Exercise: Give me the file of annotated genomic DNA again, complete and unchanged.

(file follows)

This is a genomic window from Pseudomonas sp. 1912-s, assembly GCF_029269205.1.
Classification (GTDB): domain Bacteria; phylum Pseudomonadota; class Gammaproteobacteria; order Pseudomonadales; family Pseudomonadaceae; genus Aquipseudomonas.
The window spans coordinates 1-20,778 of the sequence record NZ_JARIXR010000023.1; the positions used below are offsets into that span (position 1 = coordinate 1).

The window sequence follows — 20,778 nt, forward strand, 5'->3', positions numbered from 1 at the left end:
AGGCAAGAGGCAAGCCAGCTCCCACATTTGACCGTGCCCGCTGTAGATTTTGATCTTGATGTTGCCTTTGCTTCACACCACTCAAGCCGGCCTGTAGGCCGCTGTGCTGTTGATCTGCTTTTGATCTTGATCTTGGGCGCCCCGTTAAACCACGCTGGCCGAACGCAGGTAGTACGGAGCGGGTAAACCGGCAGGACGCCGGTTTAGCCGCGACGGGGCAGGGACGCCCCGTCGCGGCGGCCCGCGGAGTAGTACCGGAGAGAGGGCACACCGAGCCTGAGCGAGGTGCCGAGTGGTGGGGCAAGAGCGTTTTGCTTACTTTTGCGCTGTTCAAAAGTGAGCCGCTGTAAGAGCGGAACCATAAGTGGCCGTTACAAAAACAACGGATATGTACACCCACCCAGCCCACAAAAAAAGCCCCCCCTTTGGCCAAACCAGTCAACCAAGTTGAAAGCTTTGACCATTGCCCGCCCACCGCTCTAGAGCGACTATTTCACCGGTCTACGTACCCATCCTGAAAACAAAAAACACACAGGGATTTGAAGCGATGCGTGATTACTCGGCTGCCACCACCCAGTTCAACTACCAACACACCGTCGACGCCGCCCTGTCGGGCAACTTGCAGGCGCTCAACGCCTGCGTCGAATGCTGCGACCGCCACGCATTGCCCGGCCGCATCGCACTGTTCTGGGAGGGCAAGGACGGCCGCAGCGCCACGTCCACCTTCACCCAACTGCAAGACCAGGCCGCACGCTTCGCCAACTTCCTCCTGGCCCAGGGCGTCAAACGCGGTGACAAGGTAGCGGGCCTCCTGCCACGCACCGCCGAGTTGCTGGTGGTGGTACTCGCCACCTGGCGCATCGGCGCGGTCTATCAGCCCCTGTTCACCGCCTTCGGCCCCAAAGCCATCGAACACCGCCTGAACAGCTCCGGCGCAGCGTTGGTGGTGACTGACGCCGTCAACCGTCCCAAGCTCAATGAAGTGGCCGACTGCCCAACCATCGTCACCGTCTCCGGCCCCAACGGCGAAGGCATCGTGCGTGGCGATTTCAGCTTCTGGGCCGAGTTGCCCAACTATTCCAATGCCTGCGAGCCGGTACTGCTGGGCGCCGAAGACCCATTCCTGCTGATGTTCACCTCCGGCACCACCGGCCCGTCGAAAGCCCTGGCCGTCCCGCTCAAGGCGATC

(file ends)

This is a genomic window from Pseudomonas sp. 1912-s, assembly GCF_029269205.1.
Classification (GTDB): domain Bacteria; phylum Pseudomonadota; class Gammaproteobacteria; order Pseudomonadales; family Pseudomonadaceae; genus Aquipseudomonas.
The window spans coordinates 1-20,778 of the sequence record NZ_JARIXR010000023.1; the positions used below are offsets into that span (position 1 = coordinate 1).

The window sequence follows — 20,778 nt, forward strand, 5'->3', positions numbered from 1 at the left end:
AGGCAAGAGGCAAGCCAGCTCCCACATTTGACCGTGCCCGCTGTAGATTTTGATCTTGATGTTGCCTTTGCTTCACACCACTCAAGCCGGCCTGTAGGCCGCTGTGCTGTTGATCTGCTTTTGATCTTGATCTTGGGCGCCCCGTTAAACCACGCTGGCCGAACGCAGGTAGTACGGAGCGGGTAAACCGGCAGGACGCCGGTTTAGCCGCGACGGGGCAGGGACGCCCCGTCGCGGCGGCCCGCGGAGTAGTACCGGAGAGAGGGCACACCGAGCCTGAGCGAGGTGCCGAGTGGTGGGGCAAGAGCGTTTTGCTTACTTTTGCGCTGTTCAAAAGTGAGCCGCTGTAAGAGCGGAACCATAAGTGGCCGTTACAAAAACAACGGATATGTACACCCACCCAGCCCACAAAAAAAGCCCCCCCTTTGGCCAAACCAGTCAACCAAGTTGAAAGCTTTGACCATTGCCCGCCCACCGCTCTAGAGCGACTATTTCACCGGTCTACGTACCCATCCTGAAAACAAAAAACACACAGGGATTTGAAGCGATGCGTGATTACTCGGCTGCCACCACCCAGTTCAACTACCAACACACCGTCGACGCCGCCCTGTCGGGCAACTTGCAGGCGCTCAACGCCTGCGTCGAATGCTGCGACCGCCACGCATTGCCCGGCCGCATCGCACTGTTCTGGGAGGGCAAGGACGGCCGCAGCGCCACGTCCACCTTCACCCAACTGCAAGACCAGGCCGCACGCTTCGCCAACTTCCTCCTGGCCCAGGGCGTCAAACGCGGTGACAAGGTAGCGGGCCTCCTGCCACGCACCGCCGAGTTGCTGGTGGTGGTACTCGCCACCTGGCGCATCGGCGCGGTCTATCAGCCCCTGTTCACCGCCTTCGGCCCCAAAGCCATCGAACACCGCCTGAACAGCTCCGGCGCAGCGTTGGTGGTGACTGACGCCGTCAACCGTCCCAAGCTCAATGAAGTGGCCGACTGCCCAACCATCGTCACCGTCTCCGGCCCCAACGGCGAAGGCATCGTGCGTGGCGATTTCAGCTTCTGGGCCGAGTTGCCCAACTATTCCAATGCCTGCGAGCCGGTACTGCTGGGCGCCGAAGACCCATTCCTGCTGATGTTCACCTCCGGCACCACCGGCCCGTCGAAAGCCCTGGCCGTCCCGCTCAAGGCGATC